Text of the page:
Over the cliff

The next U.S. President must take cues from Sanders’s Green New Deal while formulating climate policy

March 19, 2020 12:05 am | Updated 01:57 am IST

U.S. Democratic presidential candidate Bernie Sanders takes part in a FOX News Town Hall with co-moderators Bret Baier and Martha MacCallum in Detroit, Michigan.

U.S. Democratic presidential candidate Bernie Sanders takes part in a FOX News Town Hall with co-moderators Bret Baier and Martha MacCallum in Detroit, Michigan.

The next U.S. President will decide whether the planet goes over the climate cliff or pulls back from the brink. The gravity of this moment is not reflected sufficiently in most public conversations on who should be the Democratic Party nominee.

Within the next decade, the world must reduce its annual greenhouse gas emissions by 55% to have a chance at curbing warming to within 1.5°C, or by 25% to have a chance at staying below 2°C, compared with average pre-industrial temperatures. Both these temperature guardrails have implications for adverse effects from warming, though the stricter threshold is expected to cause less harm.

Currently, we do not exactly know where the planet is headed with regard to rising temperatures, as greenhouse gas emissions are still rising annually at around 1% -3% and financial pledges lie unfulfilled. The Paris Agreement commitments made in 2015, even if achieved, are inadequate to attain climate stability.

The Obama years

The last Democratic Presidency (2008-2016) was during a time when the second commitment period of the Kyoto Agreement began and the Copenhagen Accord was forged. Neither the Kyoto nor Copenhagen pledges were fulfilled by the U.S. The world’s biggest contributor to anthropogenic greenhouse gases accumulated in the atmosphere made weak promises and did not keep them.

And, as if to thumb its nose at the world even more, under President Donald Trump, the U.S. withdrew from the Paris Agreement and its voluntary commitment to reduce emissions.

Currently, the second biggest emitter after China, the U.S. is responsible for between one-third to one-fourth of all the anthropogenic carbon dioxide that was discharged into the atmosphere from 1750 to the present. It is doing the least in leading the way, although some of its rich potential is being harnessed through State and local action. Yet, it must, and can, do much more and provide finance and leadership along with deep decarbonisation domestically, while making technological and financial reparations to the rest of the world.

The role of the U.S. in sharply reducing its emissions, accepting responsibility and leadership, and persuading other countries to follow suit is indeed vital. The next President, even if he is Democratic, cannot go back to old habits on global climate change policy. Far more is urgently needed for the planet even to have a chance at survival, and the U.S. is directly positioned to act as a planetary steward for climate action.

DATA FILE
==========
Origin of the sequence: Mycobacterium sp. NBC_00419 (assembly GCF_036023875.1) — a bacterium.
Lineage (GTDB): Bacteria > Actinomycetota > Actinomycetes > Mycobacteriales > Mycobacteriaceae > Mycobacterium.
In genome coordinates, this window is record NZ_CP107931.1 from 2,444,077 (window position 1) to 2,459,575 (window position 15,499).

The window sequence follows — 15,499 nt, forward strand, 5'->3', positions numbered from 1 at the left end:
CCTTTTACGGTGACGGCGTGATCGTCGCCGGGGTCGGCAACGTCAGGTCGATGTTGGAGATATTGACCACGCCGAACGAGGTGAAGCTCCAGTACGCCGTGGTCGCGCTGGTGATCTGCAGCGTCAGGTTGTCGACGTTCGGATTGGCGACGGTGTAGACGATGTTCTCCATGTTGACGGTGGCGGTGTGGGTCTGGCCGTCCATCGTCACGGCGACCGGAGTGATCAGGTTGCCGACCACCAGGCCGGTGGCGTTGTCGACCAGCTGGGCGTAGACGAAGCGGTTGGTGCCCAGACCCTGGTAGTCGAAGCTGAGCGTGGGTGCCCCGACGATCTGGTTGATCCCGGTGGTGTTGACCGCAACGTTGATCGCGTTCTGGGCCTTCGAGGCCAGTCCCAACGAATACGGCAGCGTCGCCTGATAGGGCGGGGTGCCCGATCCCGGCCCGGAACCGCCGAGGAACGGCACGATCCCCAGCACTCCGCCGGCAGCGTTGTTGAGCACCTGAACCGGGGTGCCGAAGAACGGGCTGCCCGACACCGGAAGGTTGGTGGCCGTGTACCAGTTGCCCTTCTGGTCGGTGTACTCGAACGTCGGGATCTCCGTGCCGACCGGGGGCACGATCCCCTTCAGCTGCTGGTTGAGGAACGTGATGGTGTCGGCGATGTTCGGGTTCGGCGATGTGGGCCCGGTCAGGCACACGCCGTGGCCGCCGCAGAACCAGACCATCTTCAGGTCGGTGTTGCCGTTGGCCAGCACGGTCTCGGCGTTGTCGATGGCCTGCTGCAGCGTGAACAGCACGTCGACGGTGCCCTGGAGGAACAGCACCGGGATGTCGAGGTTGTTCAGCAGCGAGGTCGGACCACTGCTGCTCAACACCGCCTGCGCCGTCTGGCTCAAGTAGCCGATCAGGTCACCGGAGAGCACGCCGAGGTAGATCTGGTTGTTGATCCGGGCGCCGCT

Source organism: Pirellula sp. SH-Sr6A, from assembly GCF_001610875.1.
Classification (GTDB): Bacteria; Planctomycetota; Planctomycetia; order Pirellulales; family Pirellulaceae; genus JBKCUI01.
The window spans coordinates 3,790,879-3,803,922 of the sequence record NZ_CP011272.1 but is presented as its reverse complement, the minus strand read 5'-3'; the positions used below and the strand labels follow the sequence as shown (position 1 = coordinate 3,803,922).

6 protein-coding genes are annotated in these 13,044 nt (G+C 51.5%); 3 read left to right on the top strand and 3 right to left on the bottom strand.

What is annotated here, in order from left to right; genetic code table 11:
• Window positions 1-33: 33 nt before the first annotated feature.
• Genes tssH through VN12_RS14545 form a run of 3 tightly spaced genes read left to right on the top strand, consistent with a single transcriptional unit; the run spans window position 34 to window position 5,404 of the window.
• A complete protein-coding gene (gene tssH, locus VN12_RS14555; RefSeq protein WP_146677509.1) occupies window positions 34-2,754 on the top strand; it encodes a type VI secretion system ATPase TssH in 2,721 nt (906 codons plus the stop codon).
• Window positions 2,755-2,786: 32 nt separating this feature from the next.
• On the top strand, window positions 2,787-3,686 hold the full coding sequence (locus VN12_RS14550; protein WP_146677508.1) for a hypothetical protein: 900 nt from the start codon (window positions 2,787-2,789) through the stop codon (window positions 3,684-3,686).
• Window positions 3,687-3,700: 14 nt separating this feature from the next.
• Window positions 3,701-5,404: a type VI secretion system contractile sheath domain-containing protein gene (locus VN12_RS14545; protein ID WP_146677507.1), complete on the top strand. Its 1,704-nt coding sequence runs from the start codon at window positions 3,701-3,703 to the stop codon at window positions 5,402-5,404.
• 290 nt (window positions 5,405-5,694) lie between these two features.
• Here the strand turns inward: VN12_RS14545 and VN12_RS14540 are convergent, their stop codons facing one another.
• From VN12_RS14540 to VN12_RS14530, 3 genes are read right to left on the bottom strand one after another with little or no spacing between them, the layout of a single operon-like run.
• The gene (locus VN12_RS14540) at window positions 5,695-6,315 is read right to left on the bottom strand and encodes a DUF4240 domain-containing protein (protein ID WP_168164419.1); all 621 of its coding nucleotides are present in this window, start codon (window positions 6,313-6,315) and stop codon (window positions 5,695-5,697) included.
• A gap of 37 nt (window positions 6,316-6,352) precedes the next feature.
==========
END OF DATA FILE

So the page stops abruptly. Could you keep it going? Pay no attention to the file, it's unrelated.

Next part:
Efforts merely intended to improve the efficiency of transport or some other common practice, without demanding personal consideration and public discussion of choices in consumption patterns, will lead to window-dressing rather than deep cuts in emissions. Transformations that call for fundamental changes in energy use, lifestyles, transport, housing and values are pivotal. The Democratic nominee and future President cannot take the world back to the old ways of addressing the climate crisis, but needs to be a galvanising force within the country and then use that moral leadership to spur change elsewhere.

Going beyond Paris

The ‘Green New Deal’ is a good beginning for measures within the U.S., but details have to be spelt out on what kind of support will be given to the poorest countries, which have emitted almost zero greenhouse gases but will suffer the most. Even the fulfillment of national pledges in the Paris Agreement relies on support from the U.S. and Europe. Unfortunately, since the atmosphere is one of the largest shared commons, countries do not have a choice but to work together. What each one of us does affects everyone.

The bold ideas proposed by Senator Bernie Sanders and his team are especially promising in this regard. They call for transformative changes within the country and collaborative, responsible action with the rest of the world. His rival and current leader in the race to the Democratic Convention in July, Joe Biden, is nowhere close to having as sensible a climate call to action, but it is at least incremental. The faint hope is that he and his team can be persuaded to take full moral accountability for lost time and inaction and engage in swift effort for a sustainable planet.

The American and world public must speak loudly. Unless the next President can build on an ambitious platform, a planetary cataclysm is imminent. The current debates within the Democratic Party are no longer just domestic quarrels; they have potentially harmful global consequences.

Sujatha Byravan is an independent scholar in Chennai; Sudhir Chella Rajan is Professor, Indian Institute of Technology-Madras

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